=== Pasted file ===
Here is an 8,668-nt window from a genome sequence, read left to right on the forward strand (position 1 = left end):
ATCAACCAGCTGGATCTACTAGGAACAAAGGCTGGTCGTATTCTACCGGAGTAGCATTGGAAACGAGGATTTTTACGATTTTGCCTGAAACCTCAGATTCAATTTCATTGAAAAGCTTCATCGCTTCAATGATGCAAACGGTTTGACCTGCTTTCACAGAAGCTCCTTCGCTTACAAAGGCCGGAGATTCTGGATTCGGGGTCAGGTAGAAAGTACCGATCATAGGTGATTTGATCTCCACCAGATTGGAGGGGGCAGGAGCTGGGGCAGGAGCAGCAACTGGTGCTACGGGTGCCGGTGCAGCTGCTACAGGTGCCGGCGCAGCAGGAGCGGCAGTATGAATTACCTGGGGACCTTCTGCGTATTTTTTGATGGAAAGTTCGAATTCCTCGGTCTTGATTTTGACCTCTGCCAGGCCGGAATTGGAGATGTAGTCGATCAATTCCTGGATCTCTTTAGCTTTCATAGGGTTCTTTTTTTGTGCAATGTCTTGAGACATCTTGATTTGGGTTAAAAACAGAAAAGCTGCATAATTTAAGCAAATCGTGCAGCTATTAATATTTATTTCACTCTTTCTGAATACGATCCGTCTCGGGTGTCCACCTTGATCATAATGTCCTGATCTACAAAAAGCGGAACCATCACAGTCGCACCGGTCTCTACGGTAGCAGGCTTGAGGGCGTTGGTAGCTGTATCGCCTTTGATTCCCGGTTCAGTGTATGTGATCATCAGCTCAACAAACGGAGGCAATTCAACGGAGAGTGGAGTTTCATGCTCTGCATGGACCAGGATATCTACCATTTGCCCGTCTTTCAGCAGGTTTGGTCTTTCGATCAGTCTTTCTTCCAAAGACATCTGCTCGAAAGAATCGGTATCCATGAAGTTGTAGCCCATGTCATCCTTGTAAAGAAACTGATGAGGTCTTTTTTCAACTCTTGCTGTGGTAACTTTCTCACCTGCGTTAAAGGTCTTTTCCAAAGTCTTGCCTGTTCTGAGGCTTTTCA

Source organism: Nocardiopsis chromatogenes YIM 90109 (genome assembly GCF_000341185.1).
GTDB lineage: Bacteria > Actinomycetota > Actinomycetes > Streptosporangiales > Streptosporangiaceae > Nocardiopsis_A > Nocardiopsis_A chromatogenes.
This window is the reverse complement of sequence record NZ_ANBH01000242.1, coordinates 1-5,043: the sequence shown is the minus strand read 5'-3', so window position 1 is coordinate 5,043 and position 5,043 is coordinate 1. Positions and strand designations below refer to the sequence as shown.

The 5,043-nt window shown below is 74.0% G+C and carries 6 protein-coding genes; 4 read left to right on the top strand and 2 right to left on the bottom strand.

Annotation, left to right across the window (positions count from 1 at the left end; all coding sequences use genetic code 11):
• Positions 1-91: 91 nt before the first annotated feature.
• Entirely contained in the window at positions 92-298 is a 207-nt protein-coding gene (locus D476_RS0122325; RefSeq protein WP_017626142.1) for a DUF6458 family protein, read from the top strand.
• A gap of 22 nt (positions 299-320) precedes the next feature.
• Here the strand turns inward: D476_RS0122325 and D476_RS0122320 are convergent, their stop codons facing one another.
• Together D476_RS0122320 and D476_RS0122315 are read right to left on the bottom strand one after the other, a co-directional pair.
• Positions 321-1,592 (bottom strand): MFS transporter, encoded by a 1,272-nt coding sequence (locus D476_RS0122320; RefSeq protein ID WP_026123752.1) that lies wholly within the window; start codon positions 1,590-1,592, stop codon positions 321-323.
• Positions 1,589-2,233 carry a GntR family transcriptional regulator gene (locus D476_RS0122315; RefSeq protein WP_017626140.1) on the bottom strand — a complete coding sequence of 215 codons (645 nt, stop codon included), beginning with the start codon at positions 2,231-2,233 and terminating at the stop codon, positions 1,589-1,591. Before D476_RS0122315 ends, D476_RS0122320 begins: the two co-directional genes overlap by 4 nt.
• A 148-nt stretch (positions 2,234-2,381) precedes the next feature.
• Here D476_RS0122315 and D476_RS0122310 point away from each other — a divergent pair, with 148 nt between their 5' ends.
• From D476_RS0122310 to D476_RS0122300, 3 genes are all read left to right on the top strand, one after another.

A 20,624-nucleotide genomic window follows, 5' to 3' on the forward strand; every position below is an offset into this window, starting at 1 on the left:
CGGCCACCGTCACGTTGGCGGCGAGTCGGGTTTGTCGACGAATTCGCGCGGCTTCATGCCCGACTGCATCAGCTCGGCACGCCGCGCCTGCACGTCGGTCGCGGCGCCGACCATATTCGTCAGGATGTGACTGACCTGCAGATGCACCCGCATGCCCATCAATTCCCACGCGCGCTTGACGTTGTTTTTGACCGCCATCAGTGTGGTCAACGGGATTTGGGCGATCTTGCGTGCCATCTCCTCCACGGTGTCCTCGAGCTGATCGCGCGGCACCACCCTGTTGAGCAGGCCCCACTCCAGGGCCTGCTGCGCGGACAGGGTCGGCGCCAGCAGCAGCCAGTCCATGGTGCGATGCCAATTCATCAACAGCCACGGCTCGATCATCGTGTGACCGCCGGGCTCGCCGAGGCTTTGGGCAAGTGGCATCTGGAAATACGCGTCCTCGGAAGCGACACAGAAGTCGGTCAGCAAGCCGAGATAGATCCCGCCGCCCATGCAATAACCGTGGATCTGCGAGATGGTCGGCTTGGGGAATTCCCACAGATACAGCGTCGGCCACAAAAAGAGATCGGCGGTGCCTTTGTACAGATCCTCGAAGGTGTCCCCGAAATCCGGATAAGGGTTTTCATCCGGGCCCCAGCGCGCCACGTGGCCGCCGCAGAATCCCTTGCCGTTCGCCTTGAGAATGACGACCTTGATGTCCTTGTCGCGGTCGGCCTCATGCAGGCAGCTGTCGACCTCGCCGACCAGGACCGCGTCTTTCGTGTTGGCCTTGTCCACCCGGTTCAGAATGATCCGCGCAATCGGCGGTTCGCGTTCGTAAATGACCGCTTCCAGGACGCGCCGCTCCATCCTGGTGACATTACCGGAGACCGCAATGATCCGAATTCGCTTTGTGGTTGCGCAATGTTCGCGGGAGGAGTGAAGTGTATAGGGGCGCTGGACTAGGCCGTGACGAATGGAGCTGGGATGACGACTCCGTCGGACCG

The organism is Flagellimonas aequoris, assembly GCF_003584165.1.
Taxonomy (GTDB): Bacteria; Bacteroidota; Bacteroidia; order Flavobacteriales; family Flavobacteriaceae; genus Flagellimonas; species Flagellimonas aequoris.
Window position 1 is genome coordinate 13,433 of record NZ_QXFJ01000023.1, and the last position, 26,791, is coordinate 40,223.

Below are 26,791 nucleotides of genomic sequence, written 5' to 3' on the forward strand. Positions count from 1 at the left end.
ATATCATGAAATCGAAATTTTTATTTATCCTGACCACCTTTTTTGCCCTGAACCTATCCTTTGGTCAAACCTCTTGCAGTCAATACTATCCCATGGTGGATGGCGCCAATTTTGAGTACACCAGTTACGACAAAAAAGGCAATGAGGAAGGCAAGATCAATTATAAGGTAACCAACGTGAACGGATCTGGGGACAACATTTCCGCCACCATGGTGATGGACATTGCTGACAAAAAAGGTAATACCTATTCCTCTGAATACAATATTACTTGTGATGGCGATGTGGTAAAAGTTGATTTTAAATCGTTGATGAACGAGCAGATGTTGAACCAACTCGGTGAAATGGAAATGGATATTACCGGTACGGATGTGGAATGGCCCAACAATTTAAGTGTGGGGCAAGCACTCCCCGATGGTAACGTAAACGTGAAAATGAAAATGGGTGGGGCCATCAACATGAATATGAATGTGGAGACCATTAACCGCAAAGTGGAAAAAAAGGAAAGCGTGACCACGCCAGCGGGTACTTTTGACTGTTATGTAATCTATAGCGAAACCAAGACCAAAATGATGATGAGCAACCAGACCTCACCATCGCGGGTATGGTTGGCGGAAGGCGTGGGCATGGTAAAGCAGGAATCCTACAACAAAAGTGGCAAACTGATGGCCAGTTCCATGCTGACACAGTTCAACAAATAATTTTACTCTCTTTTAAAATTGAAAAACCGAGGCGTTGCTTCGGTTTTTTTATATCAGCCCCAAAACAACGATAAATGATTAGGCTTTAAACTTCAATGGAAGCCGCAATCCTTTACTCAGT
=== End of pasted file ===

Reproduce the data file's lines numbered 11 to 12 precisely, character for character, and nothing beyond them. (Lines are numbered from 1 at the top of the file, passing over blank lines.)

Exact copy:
• Here the strand turns inward: D476_RS0122325 and D476_RS0122320 are convergent, their stop codons facing one another.
• Together D476_RS0122320 and D476_RS0122315 are read right to left on the bottom strand one after the other, a co-directional pair.